The key differences, while some are relatively minor, include that the Portal weighs a few ounces more and has slightly less interior square footage, but a much better peak height than the Copper Spur HV UL2, which is an excellent tent. Obviously, one big difference is that the Portal requires trekking poles to pitch.
The Portal does not require trekking Poles to Pitch.
You CAN use your Poles to enhance the Portals ability to withstand high Winds and Snowloading, making it much sturdier.
But you don’t need Poles to pitch it up or use the Tent.
I only used toy trekking Poles to support the Tent stability in heavy winds on Scandinavian Fjells and on 2 occasions in Iceland while hiking the Laugavegur Trail.
Most Times I use the Portal without trekking Pole support but it’s an amazing Feature to have.
Once again , the Portal doesn’t require Poles to be pitched.
Thanks, Martin. The review explains that the Portal comes with its own poles but trekking poles can be used to strengthen the structure.
On a side note: have you been using the Portal in Iceland? I’m thinking about taking mine there but was a bit worried about the large mesh area and the winds in Iceland.
Maybe Martin will offer some feedback on that. I have not used the Portal in Iceland, but I have camped in Iceland, where it’s often windy and the terrain is often open. Still, where you camp will obviously matter. I think the Portal will be more sturdy than many standard, three-season backpacking tents when using trekking poles to strengthen the Portal’s structure.
Based in good part on your review I have bought the Slingfin Portal 2. I live in Switzerland and trekked in Iceland last year where my Big Agnes UL2 from 5 years ago sort of collapsed in the wind and rain on the lower front side. So I am looking forward to increased stability with this especially in challenging conditions. What I’d like to ask about for colder weather camping which in Iceland was close to freezing with wind and rain is what to expect and how to cope with this sort of weather with the Portal.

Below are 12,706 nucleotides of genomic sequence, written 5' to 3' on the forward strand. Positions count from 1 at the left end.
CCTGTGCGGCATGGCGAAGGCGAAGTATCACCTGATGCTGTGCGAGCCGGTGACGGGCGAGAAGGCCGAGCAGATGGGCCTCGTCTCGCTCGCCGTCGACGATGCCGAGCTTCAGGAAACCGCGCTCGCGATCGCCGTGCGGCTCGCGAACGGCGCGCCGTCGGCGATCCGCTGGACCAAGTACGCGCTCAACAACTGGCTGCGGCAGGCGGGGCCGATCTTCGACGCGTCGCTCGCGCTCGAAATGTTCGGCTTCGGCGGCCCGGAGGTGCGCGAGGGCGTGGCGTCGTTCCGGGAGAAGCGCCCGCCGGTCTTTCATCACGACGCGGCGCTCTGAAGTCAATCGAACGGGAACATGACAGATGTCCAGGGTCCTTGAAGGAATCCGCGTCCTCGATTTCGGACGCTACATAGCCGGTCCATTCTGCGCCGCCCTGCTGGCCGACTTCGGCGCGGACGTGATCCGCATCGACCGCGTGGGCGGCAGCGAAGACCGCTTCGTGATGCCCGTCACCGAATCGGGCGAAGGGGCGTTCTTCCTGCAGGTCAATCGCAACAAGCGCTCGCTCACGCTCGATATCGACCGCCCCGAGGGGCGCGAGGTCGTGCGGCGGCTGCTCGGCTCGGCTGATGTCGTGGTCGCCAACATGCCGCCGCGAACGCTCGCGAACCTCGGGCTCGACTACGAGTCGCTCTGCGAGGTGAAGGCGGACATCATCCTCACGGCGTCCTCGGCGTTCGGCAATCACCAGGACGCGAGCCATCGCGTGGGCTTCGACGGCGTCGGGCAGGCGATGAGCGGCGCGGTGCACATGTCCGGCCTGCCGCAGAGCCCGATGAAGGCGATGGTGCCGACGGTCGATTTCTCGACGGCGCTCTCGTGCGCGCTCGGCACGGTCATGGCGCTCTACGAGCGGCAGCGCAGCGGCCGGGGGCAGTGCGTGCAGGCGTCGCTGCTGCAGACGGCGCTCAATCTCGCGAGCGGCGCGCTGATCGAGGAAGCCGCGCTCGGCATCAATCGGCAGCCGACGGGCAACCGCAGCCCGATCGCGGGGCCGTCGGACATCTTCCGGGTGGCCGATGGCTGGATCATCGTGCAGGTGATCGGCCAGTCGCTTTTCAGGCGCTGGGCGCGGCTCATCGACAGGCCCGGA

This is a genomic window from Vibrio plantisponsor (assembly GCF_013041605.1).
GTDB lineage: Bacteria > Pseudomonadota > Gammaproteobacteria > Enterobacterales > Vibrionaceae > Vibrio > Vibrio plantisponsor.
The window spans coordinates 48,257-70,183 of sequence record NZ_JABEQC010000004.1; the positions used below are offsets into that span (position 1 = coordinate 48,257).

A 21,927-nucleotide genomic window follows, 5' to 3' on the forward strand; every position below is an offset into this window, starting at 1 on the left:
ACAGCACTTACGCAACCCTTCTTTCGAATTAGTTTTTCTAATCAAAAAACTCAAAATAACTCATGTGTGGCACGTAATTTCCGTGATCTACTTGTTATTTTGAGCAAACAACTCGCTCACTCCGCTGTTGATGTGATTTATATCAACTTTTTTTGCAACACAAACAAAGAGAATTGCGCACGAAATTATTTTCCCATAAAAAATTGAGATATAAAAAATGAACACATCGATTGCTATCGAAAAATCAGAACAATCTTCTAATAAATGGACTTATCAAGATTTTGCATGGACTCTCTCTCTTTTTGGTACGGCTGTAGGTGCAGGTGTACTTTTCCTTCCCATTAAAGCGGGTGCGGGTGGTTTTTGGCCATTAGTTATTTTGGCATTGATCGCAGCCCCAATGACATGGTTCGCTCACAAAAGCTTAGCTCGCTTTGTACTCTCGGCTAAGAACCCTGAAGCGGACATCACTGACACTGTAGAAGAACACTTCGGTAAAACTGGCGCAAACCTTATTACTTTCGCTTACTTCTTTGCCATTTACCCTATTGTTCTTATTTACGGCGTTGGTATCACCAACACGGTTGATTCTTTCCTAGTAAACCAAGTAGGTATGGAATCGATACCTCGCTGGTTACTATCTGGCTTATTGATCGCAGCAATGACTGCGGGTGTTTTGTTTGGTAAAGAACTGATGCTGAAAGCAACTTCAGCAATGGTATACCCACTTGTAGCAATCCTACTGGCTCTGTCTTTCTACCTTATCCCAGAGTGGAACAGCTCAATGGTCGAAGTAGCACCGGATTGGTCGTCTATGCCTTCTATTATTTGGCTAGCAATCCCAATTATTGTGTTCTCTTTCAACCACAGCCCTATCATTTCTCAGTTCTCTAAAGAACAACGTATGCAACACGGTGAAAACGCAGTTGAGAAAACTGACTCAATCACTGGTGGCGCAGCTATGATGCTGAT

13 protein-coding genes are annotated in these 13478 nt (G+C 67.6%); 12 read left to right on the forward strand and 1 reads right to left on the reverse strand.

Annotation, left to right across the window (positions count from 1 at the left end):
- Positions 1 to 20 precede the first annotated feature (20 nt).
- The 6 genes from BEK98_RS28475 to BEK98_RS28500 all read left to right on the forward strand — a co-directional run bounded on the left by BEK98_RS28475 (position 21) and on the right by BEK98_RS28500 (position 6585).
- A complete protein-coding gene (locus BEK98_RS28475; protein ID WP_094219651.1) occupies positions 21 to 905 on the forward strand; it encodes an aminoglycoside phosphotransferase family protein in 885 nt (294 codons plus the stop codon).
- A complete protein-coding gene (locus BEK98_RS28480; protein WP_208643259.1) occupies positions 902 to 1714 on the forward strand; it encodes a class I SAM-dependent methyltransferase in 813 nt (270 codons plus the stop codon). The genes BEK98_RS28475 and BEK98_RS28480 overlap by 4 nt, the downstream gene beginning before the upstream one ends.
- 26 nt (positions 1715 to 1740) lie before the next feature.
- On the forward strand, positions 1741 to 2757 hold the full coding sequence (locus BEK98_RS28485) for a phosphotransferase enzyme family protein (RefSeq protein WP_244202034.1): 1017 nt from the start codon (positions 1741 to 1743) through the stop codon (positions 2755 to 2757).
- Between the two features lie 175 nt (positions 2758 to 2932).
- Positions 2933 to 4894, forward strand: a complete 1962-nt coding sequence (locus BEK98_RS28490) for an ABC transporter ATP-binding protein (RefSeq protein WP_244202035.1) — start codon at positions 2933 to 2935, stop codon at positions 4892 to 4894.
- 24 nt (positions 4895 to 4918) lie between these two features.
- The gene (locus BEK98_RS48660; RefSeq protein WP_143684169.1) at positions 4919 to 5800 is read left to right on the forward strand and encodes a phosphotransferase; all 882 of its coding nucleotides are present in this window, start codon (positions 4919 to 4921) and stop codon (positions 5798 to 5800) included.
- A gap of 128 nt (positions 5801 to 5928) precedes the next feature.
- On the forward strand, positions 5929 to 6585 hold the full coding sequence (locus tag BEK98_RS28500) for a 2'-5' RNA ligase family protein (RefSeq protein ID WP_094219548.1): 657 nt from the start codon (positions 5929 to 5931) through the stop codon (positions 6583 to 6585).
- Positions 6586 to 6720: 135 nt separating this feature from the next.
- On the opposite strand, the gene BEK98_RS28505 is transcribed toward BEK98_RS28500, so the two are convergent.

I noticed that the whole inner is tight mesh and the outer vestibules don’t really come all the way to the ground. Do I need to be concerned about wind and eventually snow (admittedly in a rare occasion ) swirling up and into the tent……If so do you have any mitigating tips? For example do I need a warmer sleeping system in a cold environment?
Thanks for asking a good question. Some of the lightest backpacking tents are not built for the harshest conditions that are occasionally encountered on three-season trips. I think the Slingfin Portal 2 is a good choice for your plans if you want a very sturdy tent that’s still lightweight. (Obviously, there are heavier tents with more stability.)
My biggest tip would be to use two trekking poles to augment the tent’s poles (as described in my review), adding strength to the structure. I’d also try to pitch any tent in a relatively protected spot if it’s windy.
I reached out to Tim Hunt at Slingfin, who had a hand in designing the Portal 2, and asked him to comment on your question. Here’s what he wrote back to me:
“Sounds like pretty ideal conditions for the Portal. It’s for people pushing the boundaries of 3-season camping with some mild occasional winter conditions. The Portal’s mesh will block a fair amount of airflow, though admittedly not as much as a solid nylon inner tent. This airflow is what keeps condensation to a minimum. There’s enough overlap between the walls of the tub floor and the fly that falling snow isn’t much of an issue, especially when the fly is tightened all the way down. You might get a few errant flakes finding their way onto the mesh, but nothing serious, in my experience. Spindrift in high winds presents more of an issue, which usually happens when you’re camping on a snowpack in very cold conditions. When snow is blowing up off the ground it’s more likely to find its way under the flysheet, but at this point you’re really getting into the kind of conditions that warrant a dedicated 4-season tent. If I’m worried about snow or drafts coming in through the vestibule, I try to orient my backpack in the vestibule so that it blocks the gap between the flysheet and the ground on the side that the wind is coming from.”
I hope that’s helpful. Safe travels. Keep in touch.
That is very helpful………hopefully my next trip to Sarek National Park at end of August will go so I can test it out properly….kind regards
I’m glad that was helpful, Thomas. Best wishes for a good trip to Sarek.